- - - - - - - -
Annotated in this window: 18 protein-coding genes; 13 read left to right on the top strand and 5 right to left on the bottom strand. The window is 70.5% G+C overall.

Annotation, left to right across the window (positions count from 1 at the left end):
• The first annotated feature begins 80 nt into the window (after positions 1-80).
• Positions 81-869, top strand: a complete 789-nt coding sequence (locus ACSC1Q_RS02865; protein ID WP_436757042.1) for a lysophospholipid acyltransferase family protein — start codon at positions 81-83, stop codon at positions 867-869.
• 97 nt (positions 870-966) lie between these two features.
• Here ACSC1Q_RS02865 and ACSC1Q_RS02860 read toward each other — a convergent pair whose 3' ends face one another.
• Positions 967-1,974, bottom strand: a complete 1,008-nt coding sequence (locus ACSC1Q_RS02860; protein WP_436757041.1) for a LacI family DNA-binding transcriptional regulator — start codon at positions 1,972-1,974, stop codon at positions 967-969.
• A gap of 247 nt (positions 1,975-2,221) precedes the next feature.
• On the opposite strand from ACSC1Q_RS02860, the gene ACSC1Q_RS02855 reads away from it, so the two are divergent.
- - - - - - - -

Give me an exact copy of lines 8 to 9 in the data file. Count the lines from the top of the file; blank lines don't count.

• A gap of 247 nt (positions 1,975-2,221) precedes the next feature.
• On the opposite strand from ACSC1Q_RS02860, the gene ACSC1Q_RS02855 reads away from it, so the two are divergent.